Kingston to Alfriston – 11 milesI

Image from

Begin your walk across fields towards the ancient village of Southease and explore the strange church here. Then you cross the River Ouse, over more grasslands curving down towards the coast. Arrive at Firle Beacon looking out to Seaford Head and the beginning of the Seven Sisters chalk cliffs Move on towards Bostal Hill for more amazing views then on to the village of Alfriston along an ancient shepherd’s track.

Alfriston to Eastbourne – 11 miles

Get ready for your final day, beginning with a walk through Friston Forest, to West Dean the through woodland to Exceat. Then follow the trail down to Cuckmere River and through the Seven Sisters Country Park on to Cuckmere Haven. The last spectacular sight of your walking holiday is the high chalk cliffs of the Seven Sisters.

The final stretch passes the old Belle Tout lighthouse, to Beachy Head, high cliffs with the Beachy Head lighthouse below. Lastly you will make your way to Eastbourne and if you have the energy, enjoy the sights and celebrate at the end of your South Downs Way journey.

Where to stay along the route?

In order to make the most of your walking holiday an ensure your walking trip is a green one, you should think about your accommodation carefully. Keeping the local communities going is really important for responsible travel, so choosing small country hotels, guest houses, bed and breakfasts and farm house accommodation are all great choices. Find places that are labelled eco-friendly and also consider camping for even less environmental impact during your holiday.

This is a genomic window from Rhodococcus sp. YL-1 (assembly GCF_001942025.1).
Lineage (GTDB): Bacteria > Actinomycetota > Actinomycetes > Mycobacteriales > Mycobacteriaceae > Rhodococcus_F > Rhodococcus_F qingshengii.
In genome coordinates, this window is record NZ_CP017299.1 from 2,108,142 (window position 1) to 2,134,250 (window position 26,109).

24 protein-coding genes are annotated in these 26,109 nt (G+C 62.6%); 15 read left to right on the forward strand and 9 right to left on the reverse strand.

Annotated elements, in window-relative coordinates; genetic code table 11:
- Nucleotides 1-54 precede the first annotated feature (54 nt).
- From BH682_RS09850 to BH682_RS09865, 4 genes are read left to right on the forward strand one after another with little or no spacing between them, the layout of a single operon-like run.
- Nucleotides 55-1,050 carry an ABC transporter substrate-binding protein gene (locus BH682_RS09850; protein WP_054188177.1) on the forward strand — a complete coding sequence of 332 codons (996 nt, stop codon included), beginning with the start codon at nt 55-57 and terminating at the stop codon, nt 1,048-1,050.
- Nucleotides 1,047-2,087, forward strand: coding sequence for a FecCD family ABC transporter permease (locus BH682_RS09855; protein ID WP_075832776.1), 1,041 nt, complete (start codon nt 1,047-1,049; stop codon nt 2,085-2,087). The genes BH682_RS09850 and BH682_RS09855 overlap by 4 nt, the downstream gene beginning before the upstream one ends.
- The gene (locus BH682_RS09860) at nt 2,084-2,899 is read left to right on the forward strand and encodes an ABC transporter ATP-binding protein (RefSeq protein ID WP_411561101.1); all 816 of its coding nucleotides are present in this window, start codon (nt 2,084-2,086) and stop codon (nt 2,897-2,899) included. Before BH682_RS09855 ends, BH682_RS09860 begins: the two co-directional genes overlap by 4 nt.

How fit do you need to be?

The trail is graded as easy to moderate, noted as a relatively easy National Trail which is clearly marked along the length of the path. The terrain can be varied but well-maintained paths take you along gentle downs and heathlands, farmland and woodland. Navigation is straightforward and you won’t encounter too many difficult ups or downs during the trail.

How to stay green on a walking holiday?

Of course, you must remember to look after the landscapes you are exploring, as well as enjoying your hike through the South Downs Way. This means leaving each place as you find it, picking up your rubbish and choosing where you stay carefully. You should respect all paths, the flora and fauna and try not to make any changes to the landscape as you travel. Sticking to the right paths and following well-trodden walkways, being careful not to have too much of an impact on the natural environment around you.

How about a walking holiday on the South Downs Way?

As you can see a holiday walking along this beautiful route is a great idea for those who love to walk and enjoy natural scenery. You can combine exercise and stunning landscapes as well as making sure you are travelling as green as can be. There are many different ways you can enjoy the South Downs Way route. Whether you want to travel the route with your own map and plan your stays yourself or book on an organised group tour that sorts out all the details for you. You can enjoy a South Downs way walking holiday however you choose is the best way for you.  

Clay Miller
the authorClay Miller
I am the creator/writer of and I'm an advocate for oceans, beaches, state parks. I enjoy all things outdoors (e.g. running, golf, gardening, hiking, etc.) I am a graduate of the University of Kentucky (Go Wildcats!!). I'm also a huge fan of the Pittsburgh Steelers. I was born and raised in the beautiful state of Kentucky.

This site uses Akismet to reduce spam. Learn how your comment data is processed.